• If one party involved in the transaction is slow, there’s often not much you can do.  It may also be hard to chase things up;
  • You may struggle to be taken seriously by other professionals involved in the transaction;
  • There are many legal pitfalls that can appear during the conveyancing process.  Good conveyancers have many years of experience of dealing with a variety of problems quickly and efficiently;
  • You may struggle to handle key parts of processing the transaction with a rudimentary understanding of contract, property and land law;
  • When buying, you will still have to pay for conveyancing searches, other disbursements, the survey, mortgage arrangement fees and stamp duty;
  • Although rare (not to mention illegal), the other conveyancer could potentially take advantage of your inferior lack of legal knowledge;
  • If you’re representing yourself as the buyer, the sellers may not be patient enough if they found out you’re taking things into your own hands.  Any delays due to a lack of understanding could lead to the sale collapsing;
  • Transferring money without the supervision and oversight of a conveyancer is super-risky.  There are also Law Society protocols that state that exchange of contracts must be executed by a legal professional;
  • Also for buyers, the penalties for not meeting exchange deadlines are huge;
  • With so much industry competition, it’s entirely possible to find decent conveyancers at a reasonable price.

Still Want to Do Your Own Conveyancing?

Generally speaking, whether you’re buying or selling, we usually recommend that our estate agency clients use a suitably-qualified conveyancer.

However, if you’re determined to do it yourself (and the other side agrees to instruct a conveyancer), as well as following the step-by-step process, below are some extra tips…

House Sale Process (Pre Exchange / Completion)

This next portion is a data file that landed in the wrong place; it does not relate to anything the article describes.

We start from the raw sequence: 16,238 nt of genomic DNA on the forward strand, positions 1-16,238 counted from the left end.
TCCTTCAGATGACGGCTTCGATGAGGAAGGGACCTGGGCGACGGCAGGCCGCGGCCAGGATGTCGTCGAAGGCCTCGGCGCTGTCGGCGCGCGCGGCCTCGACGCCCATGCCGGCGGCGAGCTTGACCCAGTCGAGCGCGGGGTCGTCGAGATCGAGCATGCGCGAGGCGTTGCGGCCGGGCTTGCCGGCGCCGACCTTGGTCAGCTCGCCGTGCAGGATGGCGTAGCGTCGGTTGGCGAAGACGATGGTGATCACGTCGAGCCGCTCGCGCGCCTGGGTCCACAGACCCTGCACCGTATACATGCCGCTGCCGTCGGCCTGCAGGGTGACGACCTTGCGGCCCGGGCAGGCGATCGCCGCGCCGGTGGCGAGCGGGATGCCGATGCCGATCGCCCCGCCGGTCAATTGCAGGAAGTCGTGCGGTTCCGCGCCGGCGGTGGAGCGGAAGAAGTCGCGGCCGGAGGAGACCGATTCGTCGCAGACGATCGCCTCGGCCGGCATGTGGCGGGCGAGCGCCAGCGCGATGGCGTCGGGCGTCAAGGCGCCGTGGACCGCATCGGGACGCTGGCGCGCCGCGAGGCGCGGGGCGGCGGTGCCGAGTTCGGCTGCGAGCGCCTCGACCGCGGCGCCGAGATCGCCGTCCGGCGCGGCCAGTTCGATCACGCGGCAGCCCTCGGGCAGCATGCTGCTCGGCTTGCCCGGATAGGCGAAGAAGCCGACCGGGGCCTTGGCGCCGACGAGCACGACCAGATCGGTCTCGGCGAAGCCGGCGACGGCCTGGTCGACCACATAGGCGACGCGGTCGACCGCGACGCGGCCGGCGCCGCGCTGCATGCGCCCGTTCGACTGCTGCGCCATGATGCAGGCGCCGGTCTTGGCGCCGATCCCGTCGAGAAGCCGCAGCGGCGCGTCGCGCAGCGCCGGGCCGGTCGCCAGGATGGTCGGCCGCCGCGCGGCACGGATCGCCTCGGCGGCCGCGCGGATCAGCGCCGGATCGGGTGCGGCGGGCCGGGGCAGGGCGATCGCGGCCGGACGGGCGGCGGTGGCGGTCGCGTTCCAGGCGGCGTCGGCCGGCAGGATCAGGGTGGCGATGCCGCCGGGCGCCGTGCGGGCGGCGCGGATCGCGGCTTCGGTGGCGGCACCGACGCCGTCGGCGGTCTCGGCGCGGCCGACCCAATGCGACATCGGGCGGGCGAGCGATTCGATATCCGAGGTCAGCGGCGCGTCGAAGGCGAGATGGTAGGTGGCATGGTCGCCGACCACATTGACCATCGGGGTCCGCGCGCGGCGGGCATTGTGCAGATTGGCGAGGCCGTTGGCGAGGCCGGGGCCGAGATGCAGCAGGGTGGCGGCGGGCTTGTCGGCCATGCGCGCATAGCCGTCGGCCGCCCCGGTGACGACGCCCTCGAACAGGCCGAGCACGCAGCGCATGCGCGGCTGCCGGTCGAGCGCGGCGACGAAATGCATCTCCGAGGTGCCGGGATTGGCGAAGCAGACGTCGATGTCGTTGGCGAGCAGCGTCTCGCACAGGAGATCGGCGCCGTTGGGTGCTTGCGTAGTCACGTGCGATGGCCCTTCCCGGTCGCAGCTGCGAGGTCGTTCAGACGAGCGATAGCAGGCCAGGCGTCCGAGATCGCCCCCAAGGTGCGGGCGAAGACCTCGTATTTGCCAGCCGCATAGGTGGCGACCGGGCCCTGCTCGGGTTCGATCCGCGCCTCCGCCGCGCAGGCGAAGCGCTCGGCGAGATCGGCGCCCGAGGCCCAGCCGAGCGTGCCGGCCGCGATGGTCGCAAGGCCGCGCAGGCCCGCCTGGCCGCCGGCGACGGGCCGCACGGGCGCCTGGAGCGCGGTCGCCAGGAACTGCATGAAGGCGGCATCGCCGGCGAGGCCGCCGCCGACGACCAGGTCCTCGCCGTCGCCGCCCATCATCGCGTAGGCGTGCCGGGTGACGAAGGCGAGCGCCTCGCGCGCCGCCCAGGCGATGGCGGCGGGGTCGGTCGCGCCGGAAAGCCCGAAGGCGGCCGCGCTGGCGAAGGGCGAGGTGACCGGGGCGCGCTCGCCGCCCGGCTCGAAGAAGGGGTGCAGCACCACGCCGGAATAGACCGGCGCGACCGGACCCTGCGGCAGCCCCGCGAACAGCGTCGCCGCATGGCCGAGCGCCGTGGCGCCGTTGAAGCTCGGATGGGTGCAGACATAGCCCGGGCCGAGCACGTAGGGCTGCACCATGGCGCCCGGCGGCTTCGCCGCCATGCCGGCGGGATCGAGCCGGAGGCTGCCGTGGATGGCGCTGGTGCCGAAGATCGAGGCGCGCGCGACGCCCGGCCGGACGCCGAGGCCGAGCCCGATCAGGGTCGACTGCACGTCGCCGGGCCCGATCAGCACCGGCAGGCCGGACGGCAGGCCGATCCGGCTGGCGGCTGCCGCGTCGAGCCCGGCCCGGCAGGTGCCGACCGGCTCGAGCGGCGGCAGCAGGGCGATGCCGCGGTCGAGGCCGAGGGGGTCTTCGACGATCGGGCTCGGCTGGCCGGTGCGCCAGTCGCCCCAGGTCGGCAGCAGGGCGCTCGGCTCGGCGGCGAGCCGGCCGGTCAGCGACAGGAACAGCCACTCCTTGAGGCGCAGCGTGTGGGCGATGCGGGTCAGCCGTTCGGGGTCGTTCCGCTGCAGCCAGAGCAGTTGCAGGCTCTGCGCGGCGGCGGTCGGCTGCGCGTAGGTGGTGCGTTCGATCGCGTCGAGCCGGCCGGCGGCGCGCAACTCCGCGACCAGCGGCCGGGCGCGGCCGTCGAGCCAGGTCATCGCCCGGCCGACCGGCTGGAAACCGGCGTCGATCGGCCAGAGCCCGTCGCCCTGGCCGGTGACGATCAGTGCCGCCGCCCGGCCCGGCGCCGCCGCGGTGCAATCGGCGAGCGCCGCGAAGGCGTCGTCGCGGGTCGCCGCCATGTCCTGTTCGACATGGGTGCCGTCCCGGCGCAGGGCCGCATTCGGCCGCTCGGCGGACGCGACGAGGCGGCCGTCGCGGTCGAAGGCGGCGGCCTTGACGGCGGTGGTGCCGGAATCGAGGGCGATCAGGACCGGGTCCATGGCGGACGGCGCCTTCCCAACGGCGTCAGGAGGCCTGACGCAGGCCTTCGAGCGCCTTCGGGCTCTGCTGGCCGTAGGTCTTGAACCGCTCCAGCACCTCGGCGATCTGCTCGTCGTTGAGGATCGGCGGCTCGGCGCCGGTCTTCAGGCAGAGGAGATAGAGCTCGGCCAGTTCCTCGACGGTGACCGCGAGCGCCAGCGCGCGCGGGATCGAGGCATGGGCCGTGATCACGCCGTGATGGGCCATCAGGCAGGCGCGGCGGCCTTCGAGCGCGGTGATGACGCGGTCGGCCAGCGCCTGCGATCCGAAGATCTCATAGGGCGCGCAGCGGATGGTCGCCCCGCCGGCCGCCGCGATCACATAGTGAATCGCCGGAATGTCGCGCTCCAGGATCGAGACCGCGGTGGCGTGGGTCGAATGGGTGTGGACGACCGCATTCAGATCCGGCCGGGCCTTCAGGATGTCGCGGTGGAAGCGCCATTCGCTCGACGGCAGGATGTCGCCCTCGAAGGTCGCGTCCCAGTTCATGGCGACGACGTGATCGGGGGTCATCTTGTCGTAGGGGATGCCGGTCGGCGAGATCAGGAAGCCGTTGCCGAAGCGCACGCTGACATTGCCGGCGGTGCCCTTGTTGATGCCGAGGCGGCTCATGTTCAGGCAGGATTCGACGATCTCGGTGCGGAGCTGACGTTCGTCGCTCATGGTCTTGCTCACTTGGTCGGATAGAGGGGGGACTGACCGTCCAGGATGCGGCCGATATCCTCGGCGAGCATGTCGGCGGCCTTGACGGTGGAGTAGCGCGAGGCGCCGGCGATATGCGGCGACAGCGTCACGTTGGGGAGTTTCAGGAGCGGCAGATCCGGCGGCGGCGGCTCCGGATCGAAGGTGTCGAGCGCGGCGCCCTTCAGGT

1. Before you get started, it would be wise to read the Law Society Conveyancing Protocol (downloadable here);
  2. The estate agent will draft a Memorandum of Sale.  However, if you’ve also managed the sale process yourself, you may need to put it together and forward to the other conveyancer (here’s a template);
  3. Contact the buyer or seller’s conveyancer to introduce yourself and explain you will be representing yourself.  If they comment that it’s not possible for you to act for yourself, you can point them to the Law Society guidance which states that it’s entirely possible.  Remember that they should not take advantage of the fact that you are legally unqualified;
  4. If you’re selling, you will need to complete the various property information forms, namely:
    • TA6: Property Information Form;
    • TA10: Fixtures & Contents Form;
    • TA7: Leasehold Information Form (where necessary);
    • LPE1: Leasehold Property Enquiries Form (where necessary);
    • TA8: New Home Information (where necessary).

    Click here to see specimens from the Law Society website.

  5. Regardless of whether you’re buying or selling, you will need to do the relevant identification and Anti-Money Laundering (AML) checks.  If you’re selling, the estate agent should have done this already and you can use theirs.  If you’re buying (or the estate agent doesn’t forward their copy), Comply Advantage and Veriphy offer reasonably-priced services;